Now, as a teacher, I do much the same thing, but it's for different reasons.
Teacher Institute days aren't just days for us to come to school in our casual clothes and reorganize the paper trays - these are days spent collaborating with peers, working with administrators, and implementing new strategies to keep our material fresh and interesting. These days can be EXHAUSTING, and if nothing else, they serve as a reminder to ME what it must be like for the students on a daily basis: we ask them to sit still, be quiet, listen attentively, not pass notes, and learn everything we present to them.
Some of the stuff we do in ELA and Social Studies class may seem unconventional - why is Mrs. Yeagle sending home a vocabulary worksheet with ridiculous sentences about man-eating bunnies and garish prom dresses? Why is my kid creating a crazy, non-applicable law that all of his classmates have to follow? And where did that Yeagle-slavia national anthem come from?!
When I was finishing up my Master's degree, I did an action research project on vocabulary instruction. This was something that I felt desperately needed refreshed in my classroom, and my research did not disappoint; I read articles about the importance of humor in instruction, how connecting new words to words the kids already know and use is essential, how continually using the vocabulary words is crucial to student retention....
This research changed my instructional strategies, and not just for vocabulary. It gave me permission to do what I had been doing all along: make school silly, fun, creative, AND informative all at the same time. It encouraged me to begin each class with a mini-review of essential details from the previous day (or week!), and it paved the way for a lot of the units and instructional methods that I use now. Plus it meant that we could play games - LOTS of games! - all the time. Vocab games, review games, matching games, race games.... SO. MANY. GAMES.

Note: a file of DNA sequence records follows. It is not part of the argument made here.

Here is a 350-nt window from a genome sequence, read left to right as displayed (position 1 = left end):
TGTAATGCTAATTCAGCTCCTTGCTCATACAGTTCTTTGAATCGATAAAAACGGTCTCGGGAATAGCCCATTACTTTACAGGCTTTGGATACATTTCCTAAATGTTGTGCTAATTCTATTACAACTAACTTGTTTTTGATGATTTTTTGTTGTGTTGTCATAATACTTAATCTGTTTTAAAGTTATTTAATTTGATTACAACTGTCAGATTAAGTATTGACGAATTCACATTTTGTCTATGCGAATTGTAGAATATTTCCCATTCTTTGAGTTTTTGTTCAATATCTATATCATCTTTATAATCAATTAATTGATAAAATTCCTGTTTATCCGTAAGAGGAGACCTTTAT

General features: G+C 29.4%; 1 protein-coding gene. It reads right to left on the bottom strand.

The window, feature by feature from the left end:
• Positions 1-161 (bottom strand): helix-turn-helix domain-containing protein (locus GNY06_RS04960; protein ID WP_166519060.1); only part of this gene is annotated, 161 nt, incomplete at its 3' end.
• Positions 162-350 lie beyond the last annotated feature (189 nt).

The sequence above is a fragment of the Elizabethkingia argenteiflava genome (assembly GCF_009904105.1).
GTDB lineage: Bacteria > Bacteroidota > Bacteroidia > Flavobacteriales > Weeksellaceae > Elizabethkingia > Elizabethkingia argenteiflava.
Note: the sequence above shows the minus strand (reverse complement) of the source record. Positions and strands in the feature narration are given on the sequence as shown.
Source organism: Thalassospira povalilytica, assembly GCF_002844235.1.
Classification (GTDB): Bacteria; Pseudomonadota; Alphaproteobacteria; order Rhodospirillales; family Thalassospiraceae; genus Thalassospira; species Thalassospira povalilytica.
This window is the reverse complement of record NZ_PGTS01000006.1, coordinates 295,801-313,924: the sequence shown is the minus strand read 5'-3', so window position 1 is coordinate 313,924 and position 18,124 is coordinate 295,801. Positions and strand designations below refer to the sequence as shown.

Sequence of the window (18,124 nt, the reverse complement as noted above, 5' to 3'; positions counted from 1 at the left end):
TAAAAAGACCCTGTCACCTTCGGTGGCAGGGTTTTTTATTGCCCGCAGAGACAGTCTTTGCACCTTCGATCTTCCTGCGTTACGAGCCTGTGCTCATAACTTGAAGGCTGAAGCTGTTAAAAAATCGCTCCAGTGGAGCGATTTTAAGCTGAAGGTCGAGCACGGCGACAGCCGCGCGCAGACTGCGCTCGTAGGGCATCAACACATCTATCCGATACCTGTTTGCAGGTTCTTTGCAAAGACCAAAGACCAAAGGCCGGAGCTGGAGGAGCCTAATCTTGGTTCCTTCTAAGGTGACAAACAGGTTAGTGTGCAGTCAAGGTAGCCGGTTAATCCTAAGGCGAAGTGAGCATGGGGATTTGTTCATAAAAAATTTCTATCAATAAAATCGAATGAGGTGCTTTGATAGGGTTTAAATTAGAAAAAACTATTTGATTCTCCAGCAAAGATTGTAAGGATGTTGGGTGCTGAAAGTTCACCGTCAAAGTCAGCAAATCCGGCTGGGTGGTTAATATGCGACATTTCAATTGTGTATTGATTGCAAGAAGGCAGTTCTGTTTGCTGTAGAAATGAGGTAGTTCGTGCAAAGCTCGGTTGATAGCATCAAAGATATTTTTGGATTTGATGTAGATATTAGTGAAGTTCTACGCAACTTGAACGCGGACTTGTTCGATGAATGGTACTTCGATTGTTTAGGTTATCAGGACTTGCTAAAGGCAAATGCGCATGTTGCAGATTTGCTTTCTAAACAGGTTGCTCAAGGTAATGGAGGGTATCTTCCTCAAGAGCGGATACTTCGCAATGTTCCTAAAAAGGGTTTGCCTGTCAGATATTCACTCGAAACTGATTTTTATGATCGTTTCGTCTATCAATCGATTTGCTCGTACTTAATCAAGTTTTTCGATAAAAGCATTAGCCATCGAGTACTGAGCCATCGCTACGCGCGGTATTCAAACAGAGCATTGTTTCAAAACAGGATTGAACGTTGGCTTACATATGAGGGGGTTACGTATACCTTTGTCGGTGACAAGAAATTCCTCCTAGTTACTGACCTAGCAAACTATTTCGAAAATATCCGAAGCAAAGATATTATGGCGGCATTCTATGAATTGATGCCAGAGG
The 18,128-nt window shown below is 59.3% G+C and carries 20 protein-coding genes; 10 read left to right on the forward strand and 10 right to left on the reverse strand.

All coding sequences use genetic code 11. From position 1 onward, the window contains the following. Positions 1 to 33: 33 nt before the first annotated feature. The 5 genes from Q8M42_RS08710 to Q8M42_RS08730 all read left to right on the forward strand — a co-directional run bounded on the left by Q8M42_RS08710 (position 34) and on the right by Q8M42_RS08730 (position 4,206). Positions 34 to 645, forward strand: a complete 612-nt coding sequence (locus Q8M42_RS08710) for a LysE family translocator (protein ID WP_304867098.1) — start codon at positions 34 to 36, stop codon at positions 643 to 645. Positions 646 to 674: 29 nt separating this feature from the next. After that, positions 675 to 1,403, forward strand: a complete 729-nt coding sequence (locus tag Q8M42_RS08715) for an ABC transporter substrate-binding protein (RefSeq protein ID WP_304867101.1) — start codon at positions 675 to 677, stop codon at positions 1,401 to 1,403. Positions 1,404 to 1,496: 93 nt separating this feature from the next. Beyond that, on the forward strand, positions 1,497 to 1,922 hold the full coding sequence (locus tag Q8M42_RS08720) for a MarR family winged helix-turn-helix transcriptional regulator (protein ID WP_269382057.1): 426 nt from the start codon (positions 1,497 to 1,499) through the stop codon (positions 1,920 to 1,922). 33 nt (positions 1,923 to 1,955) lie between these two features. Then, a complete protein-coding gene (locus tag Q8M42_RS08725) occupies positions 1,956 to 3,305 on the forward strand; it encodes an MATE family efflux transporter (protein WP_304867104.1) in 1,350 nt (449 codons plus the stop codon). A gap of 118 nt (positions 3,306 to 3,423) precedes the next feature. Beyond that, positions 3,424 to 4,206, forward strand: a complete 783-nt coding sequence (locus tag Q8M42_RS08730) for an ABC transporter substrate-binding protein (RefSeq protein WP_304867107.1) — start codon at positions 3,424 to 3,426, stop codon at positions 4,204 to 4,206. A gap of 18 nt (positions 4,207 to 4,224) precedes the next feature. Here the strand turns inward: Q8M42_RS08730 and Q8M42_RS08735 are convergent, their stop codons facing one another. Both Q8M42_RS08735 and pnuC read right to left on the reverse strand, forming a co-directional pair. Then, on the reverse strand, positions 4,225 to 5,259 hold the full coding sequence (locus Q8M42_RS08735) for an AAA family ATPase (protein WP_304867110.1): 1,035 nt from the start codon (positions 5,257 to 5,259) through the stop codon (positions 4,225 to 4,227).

So, I guess I'll apologize for the crazy antics. (#sorrynotsorry) I know it's not what people are used to, and it may feel a little strange. But I figure if I can make your kids happy to come to school - and keep ME happy to come to school - then we are all winning in the end, right?
And speaking of games, we'll be playing a game this week in preparation for the BIG social studies test! Tuesday will be review day, and Wednesday will be devoted to the BIG (and I'm not being even a little sarcastic here) test. I sent study guides home on Wednesday (10-4), but I have noticed that several are still hanging out in the classroom.....so I'm attaching a digital copy of the review guide here. If you student works on reviewing for the test and you sign their paper to prove that they studied, they will earn extra credit!
Your students have no homework for the weekend (thanks, evacuation drill!), but you should ask them about the setting paragraphs we wrote and shared this week. We've been working on sensory details and using them to enhance a reader's image of setting and location - some of them wrote some really creative and detailed paragraphs about their settings!
Looking ahead, we will start a pretty hefty Greek gods research project next week in preparation for our novel study of The Lightning Thief. Math will find the kids using more operations with decimals and then looking into the connection between decimals, percentages, and fractions. They've been working on a molecule research project in science class and will present them on Wednesday. In ELA class, we'll keep on doing vocab, writing, and skill application so we can gear up for our novel study, which we will start on October 16.
Enjoy your long weekend everyone! As for me....I'm off to Teacher Institute Day!!!